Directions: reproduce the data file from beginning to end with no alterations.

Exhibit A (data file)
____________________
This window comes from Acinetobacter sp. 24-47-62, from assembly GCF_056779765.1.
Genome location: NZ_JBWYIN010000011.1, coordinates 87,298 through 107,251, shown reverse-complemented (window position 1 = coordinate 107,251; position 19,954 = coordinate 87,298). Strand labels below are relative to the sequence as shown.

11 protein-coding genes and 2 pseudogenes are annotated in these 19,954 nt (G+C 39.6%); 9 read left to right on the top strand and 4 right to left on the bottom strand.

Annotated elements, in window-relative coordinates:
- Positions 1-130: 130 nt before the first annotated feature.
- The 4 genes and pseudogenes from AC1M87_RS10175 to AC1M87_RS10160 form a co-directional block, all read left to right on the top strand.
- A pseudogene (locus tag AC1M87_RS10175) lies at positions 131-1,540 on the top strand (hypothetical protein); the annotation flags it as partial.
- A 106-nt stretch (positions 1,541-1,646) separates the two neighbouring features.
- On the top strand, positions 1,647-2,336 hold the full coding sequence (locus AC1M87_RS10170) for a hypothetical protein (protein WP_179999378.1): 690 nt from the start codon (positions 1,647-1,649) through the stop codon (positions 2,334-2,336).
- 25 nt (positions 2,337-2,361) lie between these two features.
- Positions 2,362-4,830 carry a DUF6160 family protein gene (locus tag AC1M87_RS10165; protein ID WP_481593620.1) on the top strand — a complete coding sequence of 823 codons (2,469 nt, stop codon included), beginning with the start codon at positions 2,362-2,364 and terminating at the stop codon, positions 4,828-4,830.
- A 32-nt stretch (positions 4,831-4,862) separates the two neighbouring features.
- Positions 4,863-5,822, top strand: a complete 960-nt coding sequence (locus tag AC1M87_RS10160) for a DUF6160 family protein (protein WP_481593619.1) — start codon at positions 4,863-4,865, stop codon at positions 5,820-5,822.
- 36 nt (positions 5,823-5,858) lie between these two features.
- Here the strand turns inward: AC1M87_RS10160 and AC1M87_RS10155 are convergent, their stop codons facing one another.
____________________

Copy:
This window comes from Acinetobacter sp. 24-47-62, from assembly GCF_056779765.1.
Genome location: NZ_JBWYIN010000011.1, coordinates 87,298 through 107,251, shown reverse-complemented (window position 1 = coordinate 107,251; position 19,954 = coordinate 87,298). Strand labels below are relative to the sequence as shown.

11 protein-coding genes and 2 pseudogenes are annotated in these 19,954 nt (G+C 39.6%); 9 read left to right on the top strand and 4 right to left on the bottom strand.

Annotated elements, in window-relative coordinates:
- Positions 1-130: 130 nt before the first annotated feature.
- The 4 genes and pseudogenes from AC1M87_RS10175 to AC1M87_RS10160 form a co-directional block, all read left to right on the top strand.
- A pseudogene (locus tag AC1M87_RS10175) lies at positions 131-1,540 on the top strand (hypothetical protein); the annotation flags it as partial.
- A 106-nt stretch (positions 1,541-1,646) separates the two neighbouring features.
- On the top strand, positions 1,647-2,336 hold the full coding sequence (locus AC1M87_RS10170) for a hypothetical protein (protein WP_179999378.1): 690 nt from the start codon (positions 1,647-1,649) through the stop codon (positions 2,334-2,336).
- 25 nt (positions 2,337-2,361) lie between these two features.
- Positions 2,362-4,830 carry a DUF6160 family protein gene (locus tag AC1M87_RS10165; protein ID WP_481593620.1) on the top strand — a complete coding sequence of 823 codons (2,469 nt, stop codon included), beginning with the start codon at positions 2,362-2,364 and terminating at the stop codon, positions 4,828-4,830.
- A 32-nt stretch (positions 4,831-4,862) separates the two neighbouring features.
- Positions 4,863-5,822, top strand: a complete 960-nt coding sequence (locus tag AC1M87_RS10160) for a DUF6160 family protein (protein WP_481593619.1) — start codon at positions 4,863-4,865, stop codon at positions 5,820-5,822.
- 36 nt (positions 5,823-5,858) lie between these two features.
- Here the strand turns inward: AC1M87_RS10160 and AC1M87_RS10155 are convergent, their stop codons facing one another.